Introduction In recent years, China has increased its international engagement in health. Nonetheless, the lack of data on contributions has limited efforts to examine contributions from China. Existing estimates that track development assistance for health (DAH) from China have relied primarily on one dataset. Furthermore, little is known about the disbursing agencies especially the multilaterals through which contributions are disbursed and how these are changing across time. In this study, we generated estimates of DAH from China from 2007 through 2017 and disaggregated those estimates by disbursing agency and health focus area.
Methods We identified the major government agencies providing DAH. To estimate DAH provided by each agency, we leveraged publicly available development assistance data in government agencies’ budgets and financial accounts, as well as revenue statements from key international development agencies such as the WHO. We reported trends in DAH from China, disaggregated contributions by disbursing bilateral and multilateral agencies, and compared DAH from China with other traditional donors. We also compared these estimates with existing estimates.
Results DAH provided by China grew dramatically, from US$323.1 million in 2007 to $652.3 million in 2017. During this period, 91.8% of DAH from China was disbursed through its bilateral agencies, including the Ministry of Commerce ($3.7 billion, 64.1%) and the National Health Commission ($917.1 million, 16.1%); the other 8.2% was disbursed through multilateral agencies including the WHO ($236.5 million, 4.1%) and the World Bank ($123.1 million, 2.2%). Relative to its level of economic development, China provided substantially more DAH than would be expected. However, relative to population size and government spending, China’s contributions are modest.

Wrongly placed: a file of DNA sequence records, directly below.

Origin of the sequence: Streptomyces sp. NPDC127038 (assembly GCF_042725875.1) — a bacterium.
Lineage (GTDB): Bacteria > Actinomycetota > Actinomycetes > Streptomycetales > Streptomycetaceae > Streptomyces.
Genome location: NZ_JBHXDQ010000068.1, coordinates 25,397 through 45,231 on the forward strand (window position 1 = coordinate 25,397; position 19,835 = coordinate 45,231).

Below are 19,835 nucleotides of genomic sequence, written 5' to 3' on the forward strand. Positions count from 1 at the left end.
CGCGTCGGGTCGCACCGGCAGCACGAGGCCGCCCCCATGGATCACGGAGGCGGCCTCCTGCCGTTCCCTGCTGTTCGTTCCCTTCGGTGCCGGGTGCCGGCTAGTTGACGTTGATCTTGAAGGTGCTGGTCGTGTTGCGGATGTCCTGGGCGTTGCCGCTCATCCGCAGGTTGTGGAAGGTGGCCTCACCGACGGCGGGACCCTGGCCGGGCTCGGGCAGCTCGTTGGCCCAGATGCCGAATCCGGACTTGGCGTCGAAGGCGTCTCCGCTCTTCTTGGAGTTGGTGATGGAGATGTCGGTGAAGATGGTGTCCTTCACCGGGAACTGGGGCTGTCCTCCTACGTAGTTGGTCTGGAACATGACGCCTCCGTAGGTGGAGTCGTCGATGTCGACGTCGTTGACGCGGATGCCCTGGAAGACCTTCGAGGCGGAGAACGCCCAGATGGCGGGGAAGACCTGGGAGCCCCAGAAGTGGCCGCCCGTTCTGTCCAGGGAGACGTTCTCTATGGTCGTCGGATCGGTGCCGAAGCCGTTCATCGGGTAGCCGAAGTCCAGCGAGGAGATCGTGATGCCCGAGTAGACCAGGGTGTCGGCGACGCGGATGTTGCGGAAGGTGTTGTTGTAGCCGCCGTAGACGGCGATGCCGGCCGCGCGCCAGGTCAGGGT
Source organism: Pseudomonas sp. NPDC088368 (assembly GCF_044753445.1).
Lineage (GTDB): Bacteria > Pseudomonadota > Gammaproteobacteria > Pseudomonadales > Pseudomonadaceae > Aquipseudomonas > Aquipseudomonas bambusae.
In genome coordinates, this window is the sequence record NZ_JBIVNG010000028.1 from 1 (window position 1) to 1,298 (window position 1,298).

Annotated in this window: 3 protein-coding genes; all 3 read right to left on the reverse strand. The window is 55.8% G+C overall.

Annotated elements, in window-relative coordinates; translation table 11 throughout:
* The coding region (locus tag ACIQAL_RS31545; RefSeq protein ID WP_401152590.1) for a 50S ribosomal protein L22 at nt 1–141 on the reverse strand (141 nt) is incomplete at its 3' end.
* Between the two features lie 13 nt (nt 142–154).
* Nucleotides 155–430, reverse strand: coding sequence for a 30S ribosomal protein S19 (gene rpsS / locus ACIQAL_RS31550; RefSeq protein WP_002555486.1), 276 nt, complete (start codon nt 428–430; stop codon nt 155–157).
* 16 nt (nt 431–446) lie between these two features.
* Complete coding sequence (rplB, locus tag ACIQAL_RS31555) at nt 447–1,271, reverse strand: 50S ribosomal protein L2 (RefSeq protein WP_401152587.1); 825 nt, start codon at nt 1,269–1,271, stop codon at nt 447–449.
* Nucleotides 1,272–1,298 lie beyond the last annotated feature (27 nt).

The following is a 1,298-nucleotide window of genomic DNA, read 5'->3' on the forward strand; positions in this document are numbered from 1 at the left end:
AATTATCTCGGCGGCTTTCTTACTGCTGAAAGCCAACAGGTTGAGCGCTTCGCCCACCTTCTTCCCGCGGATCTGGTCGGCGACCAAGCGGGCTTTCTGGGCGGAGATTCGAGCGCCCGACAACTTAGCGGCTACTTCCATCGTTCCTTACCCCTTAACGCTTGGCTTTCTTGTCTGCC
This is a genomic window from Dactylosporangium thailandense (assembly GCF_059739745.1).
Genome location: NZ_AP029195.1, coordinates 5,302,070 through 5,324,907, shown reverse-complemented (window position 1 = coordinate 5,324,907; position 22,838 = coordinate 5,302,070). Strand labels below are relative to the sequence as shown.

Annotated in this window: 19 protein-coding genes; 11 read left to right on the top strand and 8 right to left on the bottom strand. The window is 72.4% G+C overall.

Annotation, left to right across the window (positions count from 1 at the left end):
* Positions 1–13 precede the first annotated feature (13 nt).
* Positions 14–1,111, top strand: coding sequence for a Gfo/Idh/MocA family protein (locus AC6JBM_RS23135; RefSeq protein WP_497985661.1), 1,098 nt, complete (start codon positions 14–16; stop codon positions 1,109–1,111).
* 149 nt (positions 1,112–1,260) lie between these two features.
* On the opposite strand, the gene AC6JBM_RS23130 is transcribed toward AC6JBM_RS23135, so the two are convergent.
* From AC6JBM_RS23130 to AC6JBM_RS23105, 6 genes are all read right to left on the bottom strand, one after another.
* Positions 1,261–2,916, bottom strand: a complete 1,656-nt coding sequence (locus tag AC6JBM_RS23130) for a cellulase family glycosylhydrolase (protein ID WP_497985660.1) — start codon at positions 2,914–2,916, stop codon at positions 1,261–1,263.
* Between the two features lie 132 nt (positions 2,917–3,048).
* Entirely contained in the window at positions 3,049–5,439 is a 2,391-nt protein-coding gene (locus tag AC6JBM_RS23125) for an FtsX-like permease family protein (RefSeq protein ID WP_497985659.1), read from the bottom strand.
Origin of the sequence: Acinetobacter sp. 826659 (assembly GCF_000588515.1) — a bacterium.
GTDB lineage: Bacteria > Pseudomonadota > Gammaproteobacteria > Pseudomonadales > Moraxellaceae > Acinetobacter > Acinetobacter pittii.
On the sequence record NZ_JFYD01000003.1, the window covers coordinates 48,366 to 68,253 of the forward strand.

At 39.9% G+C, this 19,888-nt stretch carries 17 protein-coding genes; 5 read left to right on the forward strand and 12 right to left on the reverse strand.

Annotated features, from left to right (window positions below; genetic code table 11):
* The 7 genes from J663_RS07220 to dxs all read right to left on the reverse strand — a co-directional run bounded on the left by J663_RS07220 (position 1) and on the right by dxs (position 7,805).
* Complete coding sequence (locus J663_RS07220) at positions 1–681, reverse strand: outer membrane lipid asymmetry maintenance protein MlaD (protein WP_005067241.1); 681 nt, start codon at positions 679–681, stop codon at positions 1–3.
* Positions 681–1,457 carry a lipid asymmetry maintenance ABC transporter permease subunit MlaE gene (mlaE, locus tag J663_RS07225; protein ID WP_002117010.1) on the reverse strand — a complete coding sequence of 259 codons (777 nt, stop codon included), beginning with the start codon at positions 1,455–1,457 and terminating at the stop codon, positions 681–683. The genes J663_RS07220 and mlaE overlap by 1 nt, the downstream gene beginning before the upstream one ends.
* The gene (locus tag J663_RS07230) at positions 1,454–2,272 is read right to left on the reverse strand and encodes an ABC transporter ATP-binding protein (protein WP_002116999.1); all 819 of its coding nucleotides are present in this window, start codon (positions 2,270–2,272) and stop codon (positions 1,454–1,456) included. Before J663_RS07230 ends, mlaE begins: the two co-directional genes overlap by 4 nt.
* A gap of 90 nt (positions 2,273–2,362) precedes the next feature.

Conclusion In the current context of plateauing in the growth rate of DAH contributions, China has the potential to contribute to future global health financing, especially financing for health system strengthening.
- Health economics
- Health policy
- Health systems
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AEM and YZ are joint first authors.
Handling editor Seye Abimbola
AEM and YZ contributed equally.
Contributors AEM and JLD conceived of the analysis. AEM and JLD managed the implementation of the analytical strategy. YZ produced the estimates. YZ, AEM, CSC and BSZ created figures and tables. AEM and YZ wrote the first draft of the manuscript. SG, JBJ, PHL, SL, MTANg, MRP, ER, KT, ST, MZY, YZ, CJLM and JLD provided critical feedback on the first draft of the manuscript. GT and AC managed the estimation process. CJLM and JLD acquired funding for the research. All authors read and approved the final manuscript.
Funding The Bill and Melinda Gates Foundation.
Competing interests None declared.
Patient consent for publication Not required.
Provenance and peer review Not commissioned; externally peer reviewed.
Data availability statement Data are available in a public, open access repository.